Change on a Shoestring

Council Perspectives

David McAra

Welcome to our second experimental online edition of the AMED journal. In case you hadn’t noticed, AMED is in a phase of rapid transition. The process is fascinating. Our association, already in its 6th decade, is striving to adapt and retain its relevance in the midst of the explosive transformation presently unfolding all across society. Like all organisations, we must adapt or die.

Our change is being accomplished with meagre resources: a handful of volunteers, a loyal membership and the modest income from your subscriptions. For over a year we have been considering how we can make more of the internet: to extend our reach, reduce our environmental impact and align with the revolution in publishing. A dip in our cashflow prompted us to action and we published O&P November 2008 online. We have decided to extend this experiment with two further editions for August and November 2009. Please let us know what you think [link to survey] so we can develop an effective approach to publications for 2010 and beyond.

The articles in this issue are all written by AMED Council Members. They are grounded in their diverse experiences and perspectives of the recent period and demonstrate a wide range of styles and points of view.

Evolution at AMED

My own piece is a personal reflection on my experience of AMED. It seems to me, our association has a sensational offer for the whole community of organisation dwellers. Those who understand and grasp the offer become passionate and loyal members. This loyalty has been a vital resource, sustaining us through the recent, difficult years. However, our open and inclusive culture demands time and is not always conducive to swift and decisive leadership in critical situations. As a case study in organisational change for the organisational change specialists, we are fascinating!

How to Get a Great Logo using Social Networking

Belina Raffy, our youthful new Co-Chair, has cleverly used the new medium to explore and discuss the new medium. Her co-author, Paul Z Jackson, coined the word ‘Diablog’ to describe their piece, which is a transcript of an online conversation using ‘Skype chat’ to review the process by which our new logo was created. I was one of the team of five on this project and it was thrilling: a real team experience. All our work was enabled by the web and none of us met in person at any stage.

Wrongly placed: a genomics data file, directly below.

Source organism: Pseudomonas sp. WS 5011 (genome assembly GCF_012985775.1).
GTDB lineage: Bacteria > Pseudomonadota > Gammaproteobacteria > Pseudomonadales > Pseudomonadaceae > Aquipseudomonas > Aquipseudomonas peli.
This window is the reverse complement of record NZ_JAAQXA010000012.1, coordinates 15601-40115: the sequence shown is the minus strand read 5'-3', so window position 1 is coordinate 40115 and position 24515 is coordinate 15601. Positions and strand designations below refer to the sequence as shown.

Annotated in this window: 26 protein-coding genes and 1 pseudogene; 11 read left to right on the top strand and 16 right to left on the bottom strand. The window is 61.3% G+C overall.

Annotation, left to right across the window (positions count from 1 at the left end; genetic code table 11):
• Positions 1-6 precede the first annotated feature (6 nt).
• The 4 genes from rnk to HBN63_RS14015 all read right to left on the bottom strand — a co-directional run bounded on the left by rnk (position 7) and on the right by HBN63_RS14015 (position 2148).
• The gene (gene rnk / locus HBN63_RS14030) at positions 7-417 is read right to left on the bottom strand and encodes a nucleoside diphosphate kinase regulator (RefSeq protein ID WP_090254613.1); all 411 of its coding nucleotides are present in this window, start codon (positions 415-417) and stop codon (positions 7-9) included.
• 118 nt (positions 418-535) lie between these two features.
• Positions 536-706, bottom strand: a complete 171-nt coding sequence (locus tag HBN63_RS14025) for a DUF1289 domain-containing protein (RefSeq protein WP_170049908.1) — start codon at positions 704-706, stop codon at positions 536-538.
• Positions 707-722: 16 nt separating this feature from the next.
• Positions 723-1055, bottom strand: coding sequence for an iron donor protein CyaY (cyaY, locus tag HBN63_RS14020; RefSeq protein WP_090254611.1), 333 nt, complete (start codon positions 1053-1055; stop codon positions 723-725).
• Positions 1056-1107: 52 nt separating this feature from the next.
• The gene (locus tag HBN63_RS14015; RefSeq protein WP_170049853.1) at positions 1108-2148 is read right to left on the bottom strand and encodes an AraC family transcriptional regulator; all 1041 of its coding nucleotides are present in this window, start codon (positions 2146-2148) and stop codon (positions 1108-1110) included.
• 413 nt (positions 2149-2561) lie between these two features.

A Complex of Connections

In a similar way, Ned Seabrook and Deborah Ann Booth share their experience of getting to know one another through the new, interactive website. In a few short exchanges, they quickly establish a rapport and start providing practical support for each other in traditional AMED style. Deborah, by the way, has been a long term member of AMED and recently emerged from the more demanding phases of motherhood to reconnect with the Network. She was elected to Council at the AGM in July 2009.

Where am I?

Stepping back a little to consider the change in progress, David Shepherd, retiring Chair, describes an insightful experience where a chance reminder of an old piece of knowledge gave him a new perspective on our situation. Rediscovering some systems thinking tools, he plotted some of the components in the AMED environment and speculated on the boundaries and influences between them. He reminds us of the vast store of knowledge we can draw on when we pause to remember it.

Reinventing Networking

In two articles, Bob MacKenzie addresses networking – one of our core themes – how it is changing and how it is remaining the same. The first, co-written with Belina, looks at the proliferation of media, interactive tools and delivery channels. They come and go so fast. How do we keep track?

Blended Networking

In the second, Bob introduces some networking theory and takes a long and thoughtful look at some of the human aspects: how the new tools address the human need for connection, our diverse needs and levels of competence and the challenge to avoid inadvertent exclusion, how we can preserve and extend the AMED culture and values in the emerging virtual world.

Management, Leadership and Finding the Trust in the Trustee

John Wilkes, retired from a long career in the Civil Service and, alongside his leadership coaching practice, is making a profession out of being a trustee. His article draws on his experience of working as a governor of an NHS mental health foundation trust and as a trustee for a mental health charity. He offers a fascinating perspective on the patterns of interaction which have also played out in the experience of AMED Council in recent years and months.

I do hope you enjoy this edition of e~O&P. We are determined to preserve the reputation of the journal, so successfully established by the core editorial team over the past 15 years. Our sincere thanks go to Tricia Lustig and Geof Cox for their enormous contribution and to Terry Gibson who has steered this practical and accessible journal through stormy waters and calm. Sadly, for personal reasons, Terry has been unable to lead the production of the August and November editions, We wish him and his family well and are hoping he will soon be in a position to take back the reins. Geof and Tricia are retiring from the core editorial team. We plan to interview them both for a future edition.

If you would like to get involved in helping the editorial team, do let us know and do please feel free to make any comments and suggestions, either by posting them on our O&P Dialogue page or by sending them directly to me at

David McAra,
Learning Consultant, Petrotechnics Ltd, Aberdeen
Guest Editor – 31 August 2009.

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